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A Student Challenges His Teacher: Sam From, Evelyn Hooker, and Changing Psychology

In a recent blog for Out Boulder County, I suggested that the traditional structures that kept bias and discrimination against LGBTQ+ people in place included the legal system, myths about mental health, and religious dogma. Over time and in countless ways, queer and trans people and their allies have chipped away at all three of these legs on the stool of oppression.  


The focus of today's blog is one of the people whose work as a psychologist has had a profound impact on the middle of these three legs—the false claim that LGBTQ+ people's identities are inevitably rooted in psychopathology. And that person's story runs right through the state of Colorado. 


We've all heard the stereotypes about queer and trans people's mental health. Perhaps we've believed some of those myths ourselves. They've certainly been part of the cultural atmosphere. Taking them in has been as easy as inhaling the air around us. Mental health professionals have been breathing the same cultural air as everyone else, so it's no surprise that they took it for granted that the stereotypes were true.  The stereotypes were so widespread and deeply rooted that few recognized a need for systematic research about the issue. What little research did take place typically relied on studying LGBTQ+ people who were in prisons or psychiatric hospitals. 


One of the most important first steps in dismantling the falsehoods about pathology and LGBTQ+ people began with Evelyn Hooker.  Although she was born in North Platte, Nebraska, Hooker grew up on the eastern plains of Colorado as one of nine children. Evelyn was poor and was very tall—standing a tad under six feet as an adult. She was routinely teased—what we would now call bullied--in school. She referred to her growing up as "a painful process."


Hooker started her undergraduate years at the University of Colorado Boulder in 1924. Her advisor was Karl Muenzinger—yes, the man for whom the building that houses the psychology department is named. She left CU with bachelor and Masters degrees and headed to Johns Hopkins University in Baltimore to pursue her doctorate in experimental psychology. She eventually ended up in Los Angeles. From LA, Hooker accepted a fellowship year at the Berlin Institute of Psychotherapy, and she was in Germany when Kristallnacht occurred. Before returning to the US, she also visited Russia, where she saw another totalitarian government in action. Upon her return, Hooker was rejected for a tenure-track position at UCLA. The department chair explicitly told her he couldn't hire another female professor. 


Hooker accepted a position teaching in the UCLA Extension division. She taught the usual stereotypes about sexual minorities.  One of the students exposed to those lies was Sam From. From and Hooker became friends after he finished her course. He eventually came out to Hooker. It was following an evening in which Hooker and her husband and From and his partner visited Finocchio's, a drag club in San Francisco, that From issued a challenge to his former teacher. 


From challenged Hooker to study normal gay men. He was quite clear: "It is your scientific duty to study people like us." Hooker's immediate response was that she couldn't do that; he was her friend, and she couldn't be objective. From told Hooker he could connect Hooker with other gay men, which he eventually did. Hooker started to design a study to explore the question:   If pathology were intrinsic to a same-sex orientation, she reasoned, then the pathology should show up on psychological tests. Further, experts using the best psychological measures available should be able to distinguish between the test responses given by gay men and the test responses given by straight men. The experts "failed" both parts of the study.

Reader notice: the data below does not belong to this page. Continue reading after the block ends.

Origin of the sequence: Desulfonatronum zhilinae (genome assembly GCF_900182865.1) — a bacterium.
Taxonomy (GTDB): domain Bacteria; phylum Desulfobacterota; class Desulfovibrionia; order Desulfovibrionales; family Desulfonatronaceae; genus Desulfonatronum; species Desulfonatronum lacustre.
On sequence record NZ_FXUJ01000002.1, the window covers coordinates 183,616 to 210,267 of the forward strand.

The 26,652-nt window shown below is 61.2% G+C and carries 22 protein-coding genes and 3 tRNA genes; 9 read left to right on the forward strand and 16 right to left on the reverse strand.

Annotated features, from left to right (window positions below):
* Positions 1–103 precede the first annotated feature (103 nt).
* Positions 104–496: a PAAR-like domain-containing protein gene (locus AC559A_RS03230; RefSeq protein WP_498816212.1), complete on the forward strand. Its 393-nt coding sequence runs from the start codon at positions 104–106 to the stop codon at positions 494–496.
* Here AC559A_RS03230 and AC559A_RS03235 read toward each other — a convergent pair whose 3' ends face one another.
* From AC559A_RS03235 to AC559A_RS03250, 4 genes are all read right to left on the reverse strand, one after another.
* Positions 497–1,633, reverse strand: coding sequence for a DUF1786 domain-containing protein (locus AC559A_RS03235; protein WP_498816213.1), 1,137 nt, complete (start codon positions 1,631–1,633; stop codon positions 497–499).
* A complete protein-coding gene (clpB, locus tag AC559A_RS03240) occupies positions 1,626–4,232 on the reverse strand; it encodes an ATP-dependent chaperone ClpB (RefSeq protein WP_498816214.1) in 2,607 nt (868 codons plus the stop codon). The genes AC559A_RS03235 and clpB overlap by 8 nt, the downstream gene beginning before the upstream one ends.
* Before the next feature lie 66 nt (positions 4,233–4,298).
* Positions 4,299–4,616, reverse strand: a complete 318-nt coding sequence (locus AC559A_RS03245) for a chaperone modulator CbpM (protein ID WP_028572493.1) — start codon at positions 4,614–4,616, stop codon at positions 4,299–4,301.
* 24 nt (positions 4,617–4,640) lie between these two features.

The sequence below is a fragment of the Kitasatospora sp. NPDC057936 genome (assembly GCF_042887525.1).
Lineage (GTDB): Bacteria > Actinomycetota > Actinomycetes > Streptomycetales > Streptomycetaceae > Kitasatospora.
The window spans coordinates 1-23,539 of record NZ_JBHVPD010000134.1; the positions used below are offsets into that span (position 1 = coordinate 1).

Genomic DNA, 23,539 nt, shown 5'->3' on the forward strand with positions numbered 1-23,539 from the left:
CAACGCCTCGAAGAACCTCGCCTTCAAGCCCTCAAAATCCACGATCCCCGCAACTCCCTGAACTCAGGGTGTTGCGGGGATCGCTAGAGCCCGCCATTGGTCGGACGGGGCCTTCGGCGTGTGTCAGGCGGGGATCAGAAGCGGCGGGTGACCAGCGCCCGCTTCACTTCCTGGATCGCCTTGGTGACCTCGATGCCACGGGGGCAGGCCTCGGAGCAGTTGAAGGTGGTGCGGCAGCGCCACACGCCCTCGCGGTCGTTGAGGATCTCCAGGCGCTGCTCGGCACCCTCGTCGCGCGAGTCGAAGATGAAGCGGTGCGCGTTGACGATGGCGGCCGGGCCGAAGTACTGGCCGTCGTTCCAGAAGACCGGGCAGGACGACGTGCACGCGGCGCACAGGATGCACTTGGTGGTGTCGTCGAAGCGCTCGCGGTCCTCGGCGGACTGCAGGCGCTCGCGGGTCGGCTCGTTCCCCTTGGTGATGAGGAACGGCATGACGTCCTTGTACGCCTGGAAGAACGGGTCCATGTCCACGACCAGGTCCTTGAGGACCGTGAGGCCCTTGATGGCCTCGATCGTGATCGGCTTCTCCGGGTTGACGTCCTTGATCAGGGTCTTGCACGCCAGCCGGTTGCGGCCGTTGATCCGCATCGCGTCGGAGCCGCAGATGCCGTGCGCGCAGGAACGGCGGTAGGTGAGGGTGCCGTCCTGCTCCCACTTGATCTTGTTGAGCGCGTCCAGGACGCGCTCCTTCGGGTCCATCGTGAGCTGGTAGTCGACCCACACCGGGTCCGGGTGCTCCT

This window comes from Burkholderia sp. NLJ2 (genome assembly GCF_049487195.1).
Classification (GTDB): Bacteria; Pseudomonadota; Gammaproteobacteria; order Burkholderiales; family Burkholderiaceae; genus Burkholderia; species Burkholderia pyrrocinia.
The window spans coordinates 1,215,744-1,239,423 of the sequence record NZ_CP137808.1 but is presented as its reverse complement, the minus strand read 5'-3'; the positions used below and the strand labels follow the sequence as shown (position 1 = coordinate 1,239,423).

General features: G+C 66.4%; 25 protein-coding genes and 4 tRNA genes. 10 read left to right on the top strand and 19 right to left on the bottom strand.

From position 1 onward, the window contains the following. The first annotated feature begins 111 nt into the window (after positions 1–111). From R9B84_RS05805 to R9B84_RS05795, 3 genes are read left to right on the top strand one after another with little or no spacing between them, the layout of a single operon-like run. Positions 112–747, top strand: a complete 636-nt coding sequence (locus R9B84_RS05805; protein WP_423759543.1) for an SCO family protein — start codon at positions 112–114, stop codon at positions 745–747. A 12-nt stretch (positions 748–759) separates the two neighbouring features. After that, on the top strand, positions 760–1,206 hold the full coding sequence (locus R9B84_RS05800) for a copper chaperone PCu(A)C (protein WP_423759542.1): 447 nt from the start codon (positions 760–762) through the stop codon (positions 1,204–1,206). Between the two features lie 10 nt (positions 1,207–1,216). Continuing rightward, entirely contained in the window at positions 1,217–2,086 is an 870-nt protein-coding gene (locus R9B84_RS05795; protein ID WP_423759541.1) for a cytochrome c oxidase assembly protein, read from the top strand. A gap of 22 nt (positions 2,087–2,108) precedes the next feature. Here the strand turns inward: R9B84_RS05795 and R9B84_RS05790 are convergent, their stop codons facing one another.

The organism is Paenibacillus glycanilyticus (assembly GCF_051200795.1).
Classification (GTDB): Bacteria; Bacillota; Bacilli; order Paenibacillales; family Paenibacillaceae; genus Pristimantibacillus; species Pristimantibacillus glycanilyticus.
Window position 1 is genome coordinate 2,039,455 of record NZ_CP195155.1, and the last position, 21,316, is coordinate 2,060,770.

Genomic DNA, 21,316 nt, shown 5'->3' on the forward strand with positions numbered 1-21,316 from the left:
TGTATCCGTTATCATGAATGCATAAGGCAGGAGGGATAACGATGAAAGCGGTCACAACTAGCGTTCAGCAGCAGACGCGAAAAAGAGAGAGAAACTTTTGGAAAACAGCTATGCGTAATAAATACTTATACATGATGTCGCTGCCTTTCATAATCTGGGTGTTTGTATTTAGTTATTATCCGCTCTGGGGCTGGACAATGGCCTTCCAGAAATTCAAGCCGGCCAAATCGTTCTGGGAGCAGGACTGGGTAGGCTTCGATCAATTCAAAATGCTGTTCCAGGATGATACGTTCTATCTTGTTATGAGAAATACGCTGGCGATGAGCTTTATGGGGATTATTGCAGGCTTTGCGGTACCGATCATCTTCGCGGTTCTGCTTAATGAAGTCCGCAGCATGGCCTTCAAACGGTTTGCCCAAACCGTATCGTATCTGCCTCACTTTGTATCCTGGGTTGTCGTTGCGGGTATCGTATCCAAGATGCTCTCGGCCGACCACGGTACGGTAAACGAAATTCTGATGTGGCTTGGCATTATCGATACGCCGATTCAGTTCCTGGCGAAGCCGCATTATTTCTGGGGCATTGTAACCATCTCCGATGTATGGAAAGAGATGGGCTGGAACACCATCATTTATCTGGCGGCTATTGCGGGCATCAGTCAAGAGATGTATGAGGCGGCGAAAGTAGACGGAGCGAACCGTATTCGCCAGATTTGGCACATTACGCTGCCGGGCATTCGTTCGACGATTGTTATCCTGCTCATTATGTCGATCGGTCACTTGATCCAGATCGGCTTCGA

In 1956, Hooker presented the results of her study at the annual convention of the American Psychological Association.  If, as the profession had insisted, homosexuality represented a form of pathology, then the results of Hooker's study were wildly unlikely. After all, the experts were unable to distinguish between heterosexual and gay men in terms of psychopathology, thus indicating it made no sense to label one group "sick" and the other group "well." Her study was the start of a series of related research projects that eventually sealed the deal: There was no evidence for the gays-are-sick myth. 

It took this quiet intersection of these two rather improbable people—a heterosexual teacher in a continuing education class and one of her students, a young, gay man who challenged his teacher to look more critically at what she was teaching—to free an entire group of individuals from the official label of "sick."


Hooker's research shocked the world. It was the beginning of a sea change. Lots of studies followed and supported Hooker's findings. In 1973 and 1974, in votes by the governing body and the broader membership, respectively, the American Psychiatric Association removed homosexuality from its official list of pathologies.  Proving once again that humor was a prominent characteristic of LGBTQ+ culture, one gay newspaper presented the news with this front-page headline, "20 Million Gay People Cured!"


That was a critical turning point in how the mental health professions saw homosexuality. As social psychologist, Gregory Herek observed some years later, Hooker's study was the first to demonstrate that the professions' early assumptions and stereotypes about gay men "came more from the culture than from science."


Challenging the sickness myth was important not only for psychology but also for the larger movement for LGBTQ+ rights.  Hooker's work was an essential step in the movement for the liberation of LGBTQ+ people.

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